Eugen Engel in the 1930s at the composer's monument in the Tiergarten park in Berlin.
Eugen Engel in the 1930s at the composer's monument in the Tiergarten park in Berlin.

Rediscovered in a basement, Jewish composer’s prewar opera will now be staged in Germany

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Later this month, Jan Agee will leave her Davis home, get on a plane, and fly 6,000 miles to Germany just to attend an opera. And she isn’t even an opera fan.

But she is a fan of this one. “Grete Minde” is a three-act opera composed by her grandfather, Eugen Engel, a Berlin businessman and self-taught musician. He completed the opera in the early 1930s and for several years tried to get it staged, but with the rise of the Third Reich, there was no way for a Jewish composer in Germany to succeed. Or survive.

Engel was murdered in the Sobibor concentration camp in 1943. His handwritten magnum opus, preserved in a single bound volume, gathered dust inside a trunk for decades. But now, after a series of small miracles, “Grete Minde” will have its world premiere on Feb. 13 at an opera house in Magdeburg, Germany.

Jan Agee
Jan Agee

Agee, 74, and her brother, Claude Lowen, 84, of San Francisco, will be there to honor their grandfather, take in the music and absorb the profound meaning of the occasion. “To me it’s tremendously exciting and gratifying,” Lowen said. “And unexpected.”

Added his sister, “I’m surprised how successful this has been, that all the pieces fell in place, and that there are people in Germany who, when they heard the story, were touched by it and wanted to keep it alive.”

It’s a story Engel’s grandchildren pieced together over a period of years.

As a girl, Jan knew about the trunk in the basement. It was brought to San Francisco by her mother, Eva, Eugen’s only child, when she immigrated in 1941. The family belonged to Congregation Emanu-El, and Jan enjoyed a happy childhood, but she knew little of her grandfather’s German backstory. Eventually, she became curious.

“At some point, I opened the trunk and looked in,” she recalled. “I didn’t know there were a lot of other papers in there. It later became a mission of mine to figure out what we had.”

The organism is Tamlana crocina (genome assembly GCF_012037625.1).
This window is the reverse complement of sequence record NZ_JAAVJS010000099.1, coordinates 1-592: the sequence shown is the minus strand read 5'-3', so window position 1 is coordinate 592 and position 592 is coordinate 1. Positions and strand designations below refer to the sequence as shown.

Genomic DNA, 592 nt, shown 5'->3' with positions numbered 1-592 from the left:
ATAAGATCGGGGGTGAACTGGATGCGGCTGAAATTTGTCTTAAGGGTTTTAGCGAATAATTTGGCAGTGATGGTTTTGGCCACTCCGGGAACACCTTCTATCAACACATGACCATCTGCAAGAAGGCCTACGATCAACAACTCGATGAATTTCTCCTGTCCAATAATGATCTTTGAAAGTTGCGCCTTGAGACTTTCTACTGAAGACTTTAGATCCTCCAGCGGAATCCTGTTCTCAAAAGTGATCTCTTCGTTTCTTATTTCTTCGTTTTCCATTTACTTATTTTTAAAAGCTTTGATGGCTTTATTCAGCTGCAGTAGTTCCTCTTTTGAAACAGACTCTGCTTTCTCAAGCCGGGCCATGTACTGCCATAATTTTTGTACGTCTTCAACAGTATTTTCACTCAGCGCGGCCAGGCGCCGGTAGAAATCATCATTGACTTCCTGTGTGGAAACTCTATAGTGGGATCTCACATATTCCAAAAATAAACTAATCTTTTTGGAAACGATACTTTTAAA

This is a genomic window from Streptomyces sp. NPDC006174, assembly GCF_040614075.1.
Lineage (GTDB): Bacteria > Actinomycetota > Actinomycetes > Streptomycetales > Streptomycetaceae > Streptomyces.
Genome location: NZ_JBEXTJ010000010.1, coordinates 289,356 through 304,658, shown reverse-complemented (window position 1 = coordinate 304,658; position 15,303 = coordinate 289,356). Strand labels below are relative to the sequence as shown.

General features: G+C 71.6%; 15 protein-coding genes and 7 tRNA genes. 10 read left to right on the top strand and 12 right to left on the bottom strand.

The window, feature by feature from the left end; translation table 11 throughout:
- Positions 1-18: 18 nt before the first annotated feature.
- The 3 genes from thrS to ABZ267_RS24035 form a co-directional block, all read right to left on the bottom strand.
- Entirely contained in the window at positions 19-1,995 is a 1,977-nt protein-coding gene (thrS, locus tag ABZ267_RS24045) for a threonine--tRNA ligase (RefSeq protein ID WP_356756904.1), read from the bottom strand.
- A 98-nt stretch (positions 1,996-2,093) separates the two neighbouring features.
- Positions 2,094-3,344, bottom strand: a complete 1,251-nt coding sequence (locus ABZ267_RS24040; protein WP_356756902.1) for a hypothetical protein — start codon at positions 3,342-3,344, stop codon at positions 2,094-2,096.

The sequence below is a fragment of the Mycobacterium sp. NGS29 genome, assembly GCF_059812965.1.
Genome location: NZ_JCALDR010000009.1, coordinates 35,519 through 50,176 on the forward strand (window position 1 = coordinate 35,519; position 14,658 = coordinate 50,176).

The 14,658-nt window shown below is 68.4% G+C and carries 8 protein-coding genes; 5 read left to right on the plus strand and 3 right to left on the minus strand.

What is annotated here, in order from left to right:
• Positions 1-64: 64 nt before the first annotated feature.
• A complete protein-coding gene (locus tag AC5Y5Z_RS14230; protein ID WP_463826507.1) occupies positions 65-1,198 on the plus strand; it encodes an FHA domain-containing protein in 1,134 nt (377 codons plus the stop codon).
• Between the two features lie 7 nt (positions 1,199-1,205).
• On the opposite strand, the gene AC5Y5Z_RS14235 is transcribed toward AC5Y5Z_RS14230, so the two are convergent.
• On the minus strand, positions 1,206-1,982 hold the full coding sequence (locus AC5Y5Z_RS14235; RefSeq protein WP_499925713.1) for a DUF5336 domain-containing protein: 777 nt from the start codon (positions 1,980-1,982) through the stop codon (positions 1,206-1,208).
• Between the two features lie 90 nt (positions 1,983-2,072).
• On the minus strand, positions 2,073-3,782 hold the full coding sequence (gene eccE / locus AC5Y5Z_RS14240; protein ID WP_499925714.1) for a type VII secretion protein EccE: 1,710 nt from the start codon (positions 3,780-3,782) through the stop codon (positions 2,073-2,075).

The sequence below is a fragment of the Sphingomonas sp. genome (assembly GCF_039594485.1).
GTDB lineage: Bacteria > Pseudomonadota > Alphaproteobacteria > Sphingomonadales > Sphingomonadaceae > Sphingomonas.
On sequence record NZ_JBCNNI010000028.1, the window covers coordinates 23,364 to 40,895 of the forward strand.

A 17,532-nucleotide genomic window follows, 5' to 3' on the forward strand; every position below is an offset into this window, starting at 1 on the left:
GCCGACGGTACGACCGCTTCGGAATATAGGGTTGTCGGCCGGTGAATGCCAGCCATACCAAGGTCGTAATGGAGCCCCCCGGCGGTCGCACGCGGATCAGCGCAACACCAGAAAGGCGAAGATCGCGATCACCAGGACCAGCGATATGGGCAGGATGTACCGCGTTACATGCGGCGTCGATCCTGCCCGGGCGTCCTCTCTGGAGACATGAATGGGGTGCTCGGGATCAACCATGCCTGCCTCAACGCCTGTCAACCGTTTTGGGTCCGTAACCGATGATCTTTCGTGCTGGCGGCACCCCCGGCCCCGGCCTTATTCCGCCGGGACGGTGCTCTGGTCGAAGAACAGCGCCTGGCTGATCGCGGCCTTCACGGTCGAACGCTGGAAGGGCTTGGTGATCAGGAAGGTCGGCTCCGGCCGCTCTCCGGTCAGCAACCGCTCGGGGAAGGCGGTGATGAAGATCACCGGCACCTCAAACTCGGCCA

"Grete Minde" in its original bound volume
“Grete Minde” in its original bound volume

“We don’t know how he got into music,” her brother said of Engel. “He was a businessman in the textile industry. Whether he had music training, we never heard, but he had wide musical contacts in Berlin, so he was active in that world.”

In the trunk was a trove of musical scores, photos and correspondence between their late grandfather and notable 20th-century German music figures, including conductors Bruno Walter and Adolf Busch, and composer Engelbert Humperdinck. It turned out that Engel, who was born in 1875, was a prolific self-taught composer, having written numerous lieder (German art songs), choral works, chamber pieces and the opera “Grete Minde,” based on a popular 1880 novel by Theodor Fontane.

His music career, and everything else, fell apart in Hitler’s Germany. Engel’s daughter and grandson fled to Holland in 1935. He eventually joined the family in Amsterdam in 1939, and though his daughter, son-in-law and young grandson made it out of Europe, Engel stayed behind, trying to secure a visa to join them in America. All the while, he wrote long, loving letters to his family, all of which were preserved.

The Nazi occupiers of Holland eventually arrested and deported him, first to the Westerbork camp and then to Sobibor. In San Francisco, Eva carried on, though she rarely spoke of those awful days in Europe, her brother recalled.

Claude Lowen
Claude Lowen

Lowen and Agee did well. He became a successful San Francisco lawyer, while she worked in California state government, serving in the Department of Consumer Affairs and the Department of Education. She also worked in the nonprofit world and taught writing at community college in Sacramento.

A few years after their mother died in 2006, Agee, by then the mother of three grown children, got a call from an archivist at the Jewish Museum in Berlin who had read Eva’s obituary in J. “He wanted to know if I had any papers or artifacts to donate to the museum,” she recalled. In 2012, Agee traveled to Berlin to deliver some of her grandfather’s papers to the museum.